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Herbs And Other Natural Alternatives For Aspirin


Aspirin is an over-the-counter tablet that is recognized as the first non-steroidal anti-inflammatory drug (NSAID) used for reducing fever and relieving mild to moderate body pain as well as to reduce the risk of strokes, heart attacks, and blood clots. Though it has been used by people for many decades, studies have found that taking aspirin daily can be dangerous. Some of its possible side effects are as follows:

  1. Upset stomach and heartburn
  2. Diabetes
  3. Hearing difficulties and ringing ears,
  4. Change in urine output and color
  5. Bleeding of the stomach, intestines, and other areas of the body
  6. Bruising and bleeding
  7. Unexplained tiredness and dizziness
  8. Nausea and vomiting.

Fortunately, there are much safer and natural aspirin substitutes that you can try to lower your risk of negative side effects.


Natural Substitute For Aspirin



Ginger


Aside from adding a flavor profile to foods, ginger has anti-inflammatory benefits that make it an effective alternative medicine. According to studies, consuming ginger - either fresh, dried, or powdered form – can help treat high blood pressure, atherosclerosis, menstrual periods, arthritis, headaches, and pain related to exercise.


Turmeric


Curcumin, the major component of turmeric and responsible for its vibrant color, can help treat various inflammatory diseases. According to studies, it can effectively reduce inflammation and fight infection, manage skin pains and sores, improve circulation, and prevent blood clotting.


Tart Cherries


Tart cherries contain antioxidants that protect the body against the harmful damage caused by free radicals. The protection it can provide is comparable to the commercially available supplements like vitamin E. The chemicals responsible for the red color of tart cherries may help relieve pain better than aspirin.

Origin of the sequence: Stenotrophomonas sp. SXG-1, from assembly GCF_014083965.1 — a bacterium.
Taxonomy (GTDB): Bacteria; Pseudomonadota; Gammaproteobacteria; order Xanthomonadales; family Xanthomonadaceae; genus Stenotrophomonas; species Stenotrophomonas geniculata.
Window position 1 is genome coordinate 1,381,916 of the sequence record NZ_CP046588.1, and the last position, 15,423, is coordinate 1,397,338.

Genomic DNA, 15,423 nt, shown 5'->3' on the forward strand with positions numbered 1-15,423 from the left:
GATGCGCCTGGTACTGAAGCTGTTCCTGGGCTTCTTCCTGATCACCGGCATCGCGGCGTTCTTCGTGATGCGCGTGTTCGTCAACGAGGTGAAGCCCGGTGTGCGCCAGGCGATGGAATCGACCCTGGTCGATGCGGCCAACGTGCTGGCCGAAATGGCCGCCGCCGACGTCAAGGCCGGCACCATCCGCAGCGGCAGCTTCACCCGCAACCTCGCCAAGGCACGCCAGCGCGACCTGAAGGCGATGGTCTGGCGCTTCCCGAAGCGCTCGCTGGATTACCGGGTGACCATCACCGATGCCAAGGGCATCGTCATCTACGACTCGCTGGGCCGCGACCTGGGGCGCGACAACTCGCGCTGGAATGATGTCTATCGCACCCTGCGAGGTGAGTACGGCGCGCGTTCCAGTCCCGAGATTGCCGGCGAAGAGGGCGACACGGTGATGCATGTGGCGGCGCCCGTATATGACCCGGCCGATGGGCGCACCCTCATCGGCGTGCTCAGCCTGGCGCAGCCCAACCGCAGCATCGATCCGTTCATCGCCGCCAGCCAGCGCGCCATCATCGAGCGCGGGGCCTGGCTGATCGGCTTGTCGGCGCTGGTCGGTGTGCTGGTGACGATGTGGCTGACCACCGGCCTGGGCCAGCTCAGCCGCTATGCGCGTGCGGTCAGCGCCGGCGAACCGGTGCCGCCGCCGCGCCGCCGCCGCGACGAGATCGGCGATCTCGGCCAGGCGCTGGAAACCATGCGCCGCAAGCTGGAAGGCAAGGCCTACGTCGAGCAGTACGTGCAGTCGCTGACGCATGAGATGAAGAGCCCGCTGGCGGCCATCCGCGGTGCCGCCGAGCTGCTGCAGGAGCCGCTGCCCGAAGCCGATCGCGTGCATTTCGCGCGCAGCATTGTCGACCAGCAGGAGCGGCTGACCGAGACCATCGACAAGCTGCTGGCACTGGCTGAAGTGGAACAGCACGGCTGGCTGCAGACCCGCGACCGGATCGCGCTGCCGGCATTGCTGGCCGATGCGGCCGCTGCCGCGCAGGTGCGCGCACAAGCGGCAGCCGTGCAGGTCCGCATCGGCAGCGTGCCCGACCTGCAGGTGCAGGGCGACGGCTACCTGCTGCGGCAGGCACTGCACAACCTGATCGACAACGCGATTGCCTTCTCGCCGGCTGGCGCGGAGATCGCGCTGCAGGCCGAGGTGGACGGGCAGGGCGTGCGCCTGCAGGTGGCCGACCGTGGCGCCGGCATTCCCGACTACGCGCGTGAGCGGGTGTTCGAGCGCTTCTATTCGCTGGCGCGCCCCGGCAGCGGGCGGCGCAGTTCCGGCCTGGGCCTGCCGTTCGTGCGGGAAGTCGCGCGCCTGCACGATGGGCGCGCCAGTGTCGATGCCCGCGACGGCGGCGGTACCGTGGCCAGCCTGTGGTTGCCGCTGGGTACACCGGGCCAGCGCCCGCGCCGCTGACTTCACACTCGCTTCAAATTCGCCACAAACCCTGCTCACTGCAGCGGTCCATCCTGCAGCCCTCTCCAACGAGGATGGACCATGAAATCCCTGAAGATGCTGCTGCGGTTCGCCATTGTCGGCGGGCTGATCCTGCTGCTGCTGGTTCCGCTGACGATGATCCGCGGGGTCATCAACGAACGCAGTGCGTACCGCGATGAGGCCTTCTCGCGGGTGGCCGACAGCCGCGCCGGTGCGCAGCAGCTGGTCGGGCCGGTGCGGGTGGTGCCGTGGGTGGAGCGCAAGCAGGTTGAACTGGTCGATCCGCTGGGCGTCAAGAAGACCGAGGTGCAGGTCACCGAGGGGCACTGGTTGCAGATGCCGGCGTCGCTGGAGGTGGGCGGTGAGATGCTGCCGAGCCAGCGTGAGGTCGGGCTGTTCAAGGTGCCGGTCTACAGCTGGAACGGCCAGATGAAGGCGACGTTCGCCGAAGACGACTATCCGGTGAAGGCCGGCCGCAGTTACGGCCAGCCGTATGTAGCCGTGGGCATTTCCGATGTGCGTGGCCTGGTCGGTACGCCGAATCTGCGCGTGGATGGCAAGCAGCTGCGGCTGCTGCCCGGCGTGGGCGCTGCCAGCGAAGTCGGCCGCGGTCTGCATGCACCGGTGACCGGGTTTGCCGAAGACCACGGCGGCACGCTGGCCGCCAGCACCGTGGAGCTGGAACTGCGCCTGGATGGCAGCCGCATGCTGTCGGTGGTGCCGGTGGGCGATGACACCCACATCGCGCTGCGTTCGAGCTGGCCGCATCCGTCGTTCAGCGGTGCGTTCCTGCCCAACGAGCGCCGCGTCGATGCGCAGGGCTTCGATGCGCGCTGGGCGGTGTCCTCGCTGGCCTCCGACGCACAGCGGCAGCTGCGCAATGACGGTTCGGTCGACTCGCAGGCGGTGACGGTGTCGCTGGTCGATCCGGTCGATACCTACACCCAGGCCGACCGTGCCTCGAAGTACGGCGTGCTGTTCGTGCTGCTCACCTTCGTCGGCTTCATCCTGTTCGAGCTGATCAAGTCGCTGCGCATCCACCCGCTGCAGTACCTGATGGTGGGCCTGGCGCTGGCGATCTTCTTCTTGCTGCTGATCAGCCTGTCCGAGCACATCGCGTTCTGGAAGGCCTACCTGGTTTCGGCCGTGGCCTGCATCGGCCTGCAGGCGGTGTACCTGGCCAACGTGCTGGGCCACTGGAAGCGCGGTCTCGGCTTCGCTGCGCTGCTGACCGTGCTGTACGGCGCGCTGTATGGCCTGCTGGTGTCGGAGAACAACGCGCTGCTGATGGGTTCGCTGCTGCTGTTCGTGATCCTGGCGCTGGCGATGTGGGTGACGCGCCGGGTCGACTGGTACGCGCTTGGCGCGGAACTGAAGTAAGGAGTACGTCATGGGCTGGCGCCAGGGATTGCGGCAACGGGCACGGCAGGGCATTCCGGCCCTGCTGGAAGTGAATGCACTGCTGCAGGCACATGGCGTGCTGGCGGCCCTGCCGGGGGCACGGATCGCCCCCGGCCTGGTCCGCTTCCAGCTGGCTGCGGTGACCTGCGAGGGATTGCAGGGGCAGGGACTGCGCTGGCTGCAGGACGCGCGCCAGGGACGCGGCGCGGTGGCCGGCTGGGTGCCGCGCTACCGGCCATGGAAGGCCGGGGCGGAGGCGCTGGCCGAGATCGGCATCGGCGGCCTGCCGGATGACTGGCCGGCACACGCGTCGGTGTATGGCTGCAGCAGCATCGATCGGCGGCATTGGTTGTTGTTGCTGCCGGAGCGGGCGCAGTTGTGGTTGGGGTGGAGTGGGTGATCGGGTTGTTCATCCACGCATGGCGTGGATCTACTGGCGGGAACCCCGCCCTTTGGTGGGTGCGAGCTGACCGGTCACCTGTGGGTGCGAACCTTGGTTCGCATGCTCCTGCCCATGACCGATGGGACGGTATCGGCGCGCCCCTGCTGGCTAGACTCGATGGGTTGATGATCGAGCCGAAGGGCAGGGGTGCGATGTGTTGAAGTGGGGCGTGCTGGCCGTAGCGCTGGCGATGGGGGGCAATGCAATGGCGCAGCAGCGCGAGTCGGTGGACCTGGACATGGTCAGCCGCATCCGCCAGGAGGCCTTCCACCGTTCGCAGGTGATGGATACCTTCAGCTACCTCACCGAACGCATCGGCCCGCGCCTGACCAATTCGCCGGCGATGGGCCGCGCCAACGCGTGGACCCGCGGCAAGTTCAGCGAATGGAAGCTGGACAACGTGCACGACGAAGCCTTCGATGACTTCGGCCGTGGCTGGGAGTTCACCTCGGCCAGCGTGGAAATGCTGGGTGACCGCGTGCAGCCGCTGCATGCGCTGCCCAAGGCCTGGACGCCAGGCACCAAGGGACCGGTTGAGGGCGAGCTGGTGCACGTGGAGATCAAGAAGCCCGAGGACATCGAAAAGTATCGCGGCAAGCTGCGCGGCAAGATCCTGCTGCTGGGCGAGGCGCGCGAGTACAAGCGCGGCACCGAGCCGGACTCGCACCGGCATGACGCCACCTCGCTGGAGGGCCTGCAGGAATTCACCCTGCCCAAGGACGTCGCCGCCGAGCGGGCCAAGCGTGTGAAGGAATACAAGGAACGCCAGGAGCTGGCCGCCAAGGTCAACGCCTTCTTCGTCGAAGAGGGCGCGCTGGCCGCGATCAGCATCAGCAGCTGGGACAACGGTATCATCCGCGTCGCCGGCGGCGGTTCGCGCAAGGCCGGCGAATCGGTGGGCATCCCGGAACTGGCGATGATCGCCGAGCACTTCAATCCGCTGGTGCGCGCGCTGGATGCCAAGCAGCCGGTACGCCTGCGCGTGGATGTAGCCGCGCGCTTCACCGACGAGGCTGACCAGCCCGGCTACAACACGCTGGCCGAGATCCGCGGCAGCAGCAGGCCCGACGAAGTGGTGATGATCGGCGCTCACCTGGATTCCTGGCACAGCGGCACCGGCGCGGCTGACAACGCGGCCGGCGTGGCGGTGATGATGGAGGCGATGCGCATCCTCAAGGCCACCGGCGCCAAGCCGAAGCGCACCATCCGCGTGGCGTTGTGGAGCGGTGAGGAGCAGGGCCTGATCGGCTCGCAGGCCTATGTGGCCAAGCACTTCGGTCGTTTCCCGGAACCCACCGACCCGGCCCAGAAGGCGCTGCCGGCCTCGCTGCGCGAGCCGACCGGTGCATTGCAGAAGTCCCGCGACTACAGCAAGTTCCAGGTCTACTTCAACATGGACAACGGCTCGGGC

White Willow Bark


This herb contains salicin, which is converted into salicylic acid when in the stomach. Aspirin’s main component is salicylic acid.

Experts recommend the consumption of 1 to 2 dropperfuls of white willow bark tincture daily in order to reduce inflammation and relieve pain.


Omega-3 Fatty Acids


Several studies have shown that omega-3 fatty acids can boost cardiovascular health, reduce levels of inflammation in the body, and feelings of depression and anxiety. Its good sources are fatty fish such as tuna, sardines, mackerel, salmon, anchovies, and herring. Walnuts, flax, and chia seeds, as well as olive oil, are also rich in omega-3.


Devil’s Claw

This South African herb has been popular in Europe since ancient times. It has anti-inflammatory properties that have been proven effective against muscle pain, arthritis, and tendonitis.


Cinnamon


Cinnamon contains coumarin, a chemical that acts as a powerful anticoagulant in some drugs. Adding cinnamon in your diet may help lower blood pressure and relieve inflammation caused by arthritis and other inflammatory conditions.


Kratom


Since early times, Indonesians have been using this herb to reduce pain, and increase energy. It can also help an individual endure opium withdrawal easily.

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